Photography by Brett Heidebrecht.
We’re always hoping to make a good first impression, and that first-time readers of The Scout Guide will put the publication down feeling inspired to learn more about the featured businesses—and, if they’re out-of-towners, to seek out (or start) a guide in their own hometown. In this series, we talk to our editors about their TSG “firsts,” from their first encounter with The Scout Guide to the first business they scouted and more. Read on to learn about how The Scout Guide Edmond editor Ashley Nettleton discovered the brand, and what it was like to launch her first volume.
When did you first discover The Scout Guide?
In 2017 I discovered the Oklahoma City guide in a local boutique where I shop quite often. It was love at first sight for me! I fell in love with the look of the guide, but once I started doing research about the guide, I fell in love with the idea behind it—supporting local businesses.
What made you decide to become an editor?
After discovering the Oklahoma City guide, I inquired to see if there was an Edmond guide. Since there wasn’t, I knew I had to bring it to my city. Edmond is such a family-friendly city that has experienced rapid growth in the past few years, and I knew it would be a perfect fit for the area.
Tell us about the first business you approached to be in the guide.
Emory Anne Interiors was one of the first businesses I approached. I was fortunate enough to have Anne, the owner, experience the guide in other cities, and she knew and understood how special The Scout Guide was.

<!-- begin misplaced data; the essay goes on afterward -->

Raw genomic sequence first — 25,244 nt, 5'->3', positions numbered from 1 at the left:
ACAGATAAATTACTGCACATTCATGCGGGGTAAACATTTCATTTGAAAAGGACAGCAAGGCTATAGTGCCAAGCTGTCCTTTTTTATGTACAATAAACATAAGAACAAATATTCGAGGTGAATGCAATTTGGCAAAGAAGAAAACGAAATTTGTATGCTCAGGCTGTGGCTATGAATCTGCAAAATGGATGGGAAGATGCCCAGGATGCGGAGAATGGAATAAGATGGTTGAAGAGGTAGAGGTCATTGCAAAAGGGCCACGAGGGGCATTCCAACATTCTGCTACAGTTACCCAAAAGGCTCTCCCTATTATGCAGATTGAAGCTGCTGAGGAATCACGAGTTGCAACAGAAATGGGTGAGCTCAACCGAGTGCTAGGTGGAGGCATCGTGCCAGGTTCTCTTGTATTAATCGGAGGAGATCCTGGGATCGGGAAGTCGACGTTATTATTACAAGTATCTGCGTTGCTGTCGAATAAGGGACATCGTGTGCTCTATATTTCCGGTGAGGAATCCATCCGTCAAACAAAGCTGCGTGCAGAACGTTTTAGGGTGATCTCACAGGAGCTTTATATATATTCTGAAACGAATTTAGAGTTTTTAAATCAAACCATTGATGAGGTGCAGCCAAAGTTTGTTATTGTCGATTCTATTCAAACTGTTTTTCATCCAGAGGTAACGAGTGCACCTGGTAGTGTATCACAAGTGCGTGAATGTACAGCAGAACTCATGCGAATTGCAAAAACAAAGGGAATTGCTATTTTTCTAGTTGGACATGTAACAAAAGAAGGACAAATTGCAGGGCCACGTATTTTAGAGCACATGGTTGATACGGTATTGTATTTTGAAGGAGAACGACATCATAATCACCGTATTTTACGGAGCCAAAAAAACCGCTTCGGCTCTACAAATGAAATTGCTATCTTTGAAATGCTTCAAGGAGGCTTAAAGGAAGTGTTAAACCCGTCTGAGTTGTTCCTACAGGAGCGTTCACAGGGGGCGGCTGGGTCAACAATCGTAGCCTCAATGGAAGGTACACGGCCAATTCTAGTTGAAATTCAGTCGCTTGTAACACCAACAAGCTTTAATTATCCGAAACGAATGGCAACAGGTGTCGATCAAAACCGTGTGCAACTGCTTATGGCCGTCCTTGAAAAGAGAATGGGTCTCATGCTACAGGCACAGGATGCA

“I fell in love with the idea behind The Scout Guide—supporting local businesses.”
What was it like to launch your first volume?
I honestly don’t remember a whole lot about my first launch! It is such a blur. Most of Edmond hadn’t heard about the guide and didn’t know what it was all about. So when I launched, I was feeling excited and scared. But it was well received and I was relieved that all the hard work that I had put in over the last nine months had come to fruition.
What’s the first thing you would tell a prospective editor?
Whether you are starting a guide from the ground up (like I did) or taking over the existing role from a pre-existing editor, know that it takes a lot of hard work! I would recommend getting involved in your city in other ways to show that not only do you care about the local businesses, but as a community as a whole.